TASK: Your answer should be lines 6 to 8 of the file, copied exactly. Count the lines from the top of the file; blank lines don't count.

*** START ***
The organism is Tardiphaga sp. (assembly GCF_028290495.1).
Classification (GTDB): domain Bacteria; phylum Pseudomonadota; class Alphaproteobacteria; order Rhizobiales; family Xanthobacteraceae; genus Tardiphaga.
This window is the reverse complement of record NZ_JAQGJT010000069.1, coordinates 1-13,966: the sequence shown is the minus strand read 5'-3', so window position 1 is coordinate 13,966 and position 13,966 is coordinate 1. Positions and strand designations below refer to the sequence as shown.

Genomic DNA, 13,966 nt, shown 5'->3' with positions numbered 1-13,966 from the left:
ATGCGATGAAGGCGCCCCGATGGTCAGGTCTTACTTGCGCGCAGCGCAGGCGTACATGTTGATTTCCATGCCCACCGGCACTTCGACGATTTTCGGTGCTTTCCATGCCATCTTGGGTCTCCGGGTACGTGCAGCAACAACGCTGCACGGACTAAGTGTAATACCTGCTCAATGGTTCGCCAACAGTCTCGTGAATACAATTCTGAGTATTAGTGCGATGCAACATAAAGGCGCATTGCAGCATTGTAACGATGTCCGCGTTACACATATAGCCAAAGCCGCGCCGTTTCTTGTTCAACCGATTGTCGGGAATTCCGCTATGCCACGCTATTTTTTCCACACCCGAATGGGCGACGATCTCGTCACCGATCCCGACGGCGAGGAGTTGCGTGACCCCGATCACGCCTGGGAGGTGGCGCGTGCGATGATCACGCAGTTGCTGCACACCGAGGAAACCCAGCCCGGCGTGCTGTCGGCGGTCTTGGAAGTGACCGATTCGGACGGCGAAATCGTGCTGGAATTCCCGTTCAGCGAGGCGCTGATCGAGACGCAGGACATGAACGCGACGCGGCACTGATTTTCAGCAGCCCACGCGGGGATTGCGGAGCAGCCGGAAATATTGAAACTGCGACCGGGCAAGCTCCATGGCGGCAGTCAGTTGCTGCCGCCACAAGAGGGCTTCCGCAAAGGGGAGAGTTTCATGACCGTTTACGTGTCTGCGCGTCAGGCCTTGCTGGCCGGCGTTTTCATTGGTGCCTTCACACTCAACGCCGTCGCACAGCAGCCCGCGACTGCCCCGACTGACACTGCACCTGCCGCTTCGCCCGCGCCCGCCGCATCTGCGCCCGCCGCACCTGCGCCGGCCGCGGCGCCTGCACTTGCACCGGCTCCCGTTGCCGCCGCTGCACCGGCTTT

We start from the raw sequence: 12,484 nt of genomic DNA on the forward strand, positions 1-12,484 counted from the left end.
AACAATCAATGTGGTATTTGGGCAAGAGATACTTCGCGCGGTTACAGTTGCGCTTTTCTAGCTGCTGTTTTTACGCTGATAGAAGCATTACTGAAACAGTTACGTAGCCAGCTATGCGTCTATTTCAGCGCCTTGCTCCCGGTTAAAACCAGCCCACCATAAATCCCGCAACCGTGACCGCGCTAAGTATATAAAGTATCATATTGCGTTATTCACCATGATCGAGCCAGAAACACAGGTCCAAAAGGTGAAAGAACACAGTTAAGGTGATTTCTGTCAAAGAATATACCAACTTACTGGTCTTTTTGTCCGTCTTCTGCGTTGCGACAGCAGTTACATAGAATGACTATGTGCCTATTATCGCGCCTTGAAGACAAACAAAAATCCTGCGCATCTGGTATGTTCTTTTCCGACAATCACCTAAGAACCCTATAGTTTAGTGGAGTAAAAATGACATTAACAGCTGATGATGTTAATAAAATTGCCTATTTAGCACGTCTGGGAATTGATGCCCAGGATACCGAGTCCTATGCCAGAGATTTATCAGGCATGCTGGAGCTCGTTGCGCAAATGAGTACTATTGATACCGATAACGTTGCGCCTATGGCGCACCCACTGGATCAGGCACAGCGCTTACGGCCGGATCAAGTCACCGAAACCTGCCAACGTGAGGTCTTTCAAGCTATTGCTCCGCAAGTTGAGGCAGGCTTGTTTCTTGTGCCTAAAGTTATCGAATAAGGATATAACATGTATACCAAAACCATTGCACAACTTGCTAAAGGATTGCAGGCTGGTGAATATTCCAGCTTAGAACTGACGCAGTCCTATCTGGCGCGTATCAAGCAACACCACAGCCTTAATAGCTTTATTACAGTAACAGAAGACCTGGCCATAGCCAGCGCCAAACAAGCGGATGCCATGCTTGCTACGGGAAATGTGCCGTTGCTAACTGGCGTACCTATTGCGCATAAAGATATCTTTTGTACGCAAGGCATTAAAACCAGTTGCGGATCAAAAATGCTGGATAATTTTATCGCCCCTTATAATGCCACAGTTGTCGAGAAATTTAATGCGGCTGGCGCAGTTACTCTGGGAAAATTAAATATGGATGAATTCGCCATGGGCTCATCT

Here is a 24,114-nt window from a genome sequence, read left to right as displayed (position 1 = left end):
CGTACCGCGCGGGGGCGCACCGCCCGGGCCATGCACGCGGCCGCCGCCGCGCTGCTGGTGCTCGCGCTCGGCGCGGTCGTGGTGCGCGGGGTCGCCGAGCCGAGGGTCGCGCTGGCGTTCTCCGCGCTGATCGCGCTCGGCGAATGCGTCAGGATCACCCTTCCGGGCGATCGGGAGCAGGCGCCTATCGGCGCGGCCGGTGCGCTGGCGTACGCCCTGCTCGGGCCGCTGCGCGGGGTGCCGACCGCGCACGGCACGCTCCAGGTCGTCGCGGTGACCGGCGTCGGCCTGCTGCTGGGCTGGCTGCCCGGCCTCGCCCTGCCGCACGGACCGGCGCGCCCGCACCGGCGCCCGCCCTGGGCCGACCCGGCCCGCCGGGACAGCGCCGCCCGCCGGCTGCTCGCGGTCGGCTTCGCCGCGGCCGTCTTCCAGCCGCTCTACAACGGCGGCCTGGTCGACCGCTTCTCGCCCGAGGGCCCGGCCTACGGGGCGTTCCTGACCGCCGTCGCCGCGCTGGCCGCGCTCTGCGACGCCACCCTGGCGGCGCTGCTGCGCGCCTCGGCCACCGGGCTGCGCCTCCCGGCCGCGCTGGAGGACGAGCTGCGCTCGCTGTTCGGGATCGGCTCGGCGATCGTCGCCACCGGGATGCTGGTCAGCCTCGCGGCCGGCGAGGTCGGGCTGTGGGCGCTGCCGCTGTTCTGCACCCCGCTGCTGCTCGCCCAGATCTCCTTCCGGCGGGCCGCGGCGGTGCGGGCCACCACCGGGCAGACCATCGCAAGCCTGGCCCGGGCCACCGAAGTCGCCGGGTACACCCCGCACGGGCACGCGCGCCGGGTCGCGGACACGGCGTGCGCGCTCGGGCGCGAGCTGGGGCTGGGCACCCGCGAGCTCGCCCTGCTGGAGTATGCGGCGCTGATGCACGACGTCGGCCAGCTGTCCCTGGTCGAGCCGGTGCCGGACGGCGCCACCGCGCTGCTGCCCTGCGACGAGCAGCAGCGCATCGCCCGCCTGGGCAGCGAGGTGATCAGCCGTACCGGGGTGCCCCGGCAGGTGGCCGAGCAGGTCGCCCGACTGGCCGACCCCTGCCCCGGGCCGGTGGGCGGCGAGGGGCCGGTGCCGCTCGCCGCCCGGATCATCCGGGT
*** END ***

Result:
We start from the raw sequence: 12,484 nt of genomic DNA on the forward strand, positions 1-12,484 counted from the left end.
AACAATCAATGTGGTATTTGGGCAAGAGATACTTCGCGCGGTTACAGTTGCGCTTTTCTAGCTGCTGTTTTTACGCTGATAGAAGCATTACTGAAACAGTTACGTAGCCAGCTATGCGTCTATTTCAGCGCCTTGCTCCCGGTTAAAACCAGCCCACCATAAATCCCGCAACCGTGACCGCGCTAAGTATATAAAGTATCATATTGCGTTATTCACCATGATCGAGCCAGAAACACAGGTCCAAAAGGTGAAAGAACACAGTTAAGGTGATTTCTGTCAAAGAATATACCAACTTACTGGTCTTTTTGTCCGTCTTCTGCGTTGCGACAGCAGTTACATAGAATGACTATGTGCCTATTATCGCGCCTTGAAGACAAACAAAAATCCTGCGCATCTGGTATGTTCTTTTCCGACAATCACCTAAGAACCCTATAGTTTAGTGGAGTAAAAATGACATTAACAGCTGATGATGTTAATAAAATTGCCTATTTAGCACGTCTGGGAATTGATGCCCAGGATACCGAGTCCTATGCCAGAGATTTATCAGGCATGCTGGAGCTCGTTGCGCAAATGAGTACTATTGATACCGATAACGTTGCGCCTATGGCGCACCCACTGGATCAGGCACAGCGCTTACGGCCGGATCAAGTCACCGAAACCTGCCAACGTGAGGTCTTTCAAGCTATTGCTCCGCAAGTTGAGGCAGGCTTGTTTCTTGTGCCTAAAGTTATCGAATAAGGATATAACATGTATACCAAAACCATTGCACAACTTGCTAAAGGATTGCAGGCTGGTGAATATTCCAGCTTAGAACTGACGCAGTCCTATCTGGCGCGTATCAAGCAACACCACAGCCTTAATAGCTTTATTACAGTAACAGAAGACCTGGCCATAGCCAGCGCCAAACAAGCGGATGCCATGCTTGCTACGGGAAATGTGCCGTTGCTAACTGGCGTACCTATTGCGCATAAAGATATCTTTTGTACGCAAGGCATTAAAACCAGTTGCGGATCAAAAATGCTGGATAATTTTATCGCCCCTTATAATGCCACAGTTGTCGAGAAATTTAATGCGGCTGGCGCAGTTACTCTGGGAAAATTAAATATGGATGAATTCGCCATGGGCTCATCT

Here is a 24,114-nt window from a genome sequence, read left to right as displayed (position 1 = left end):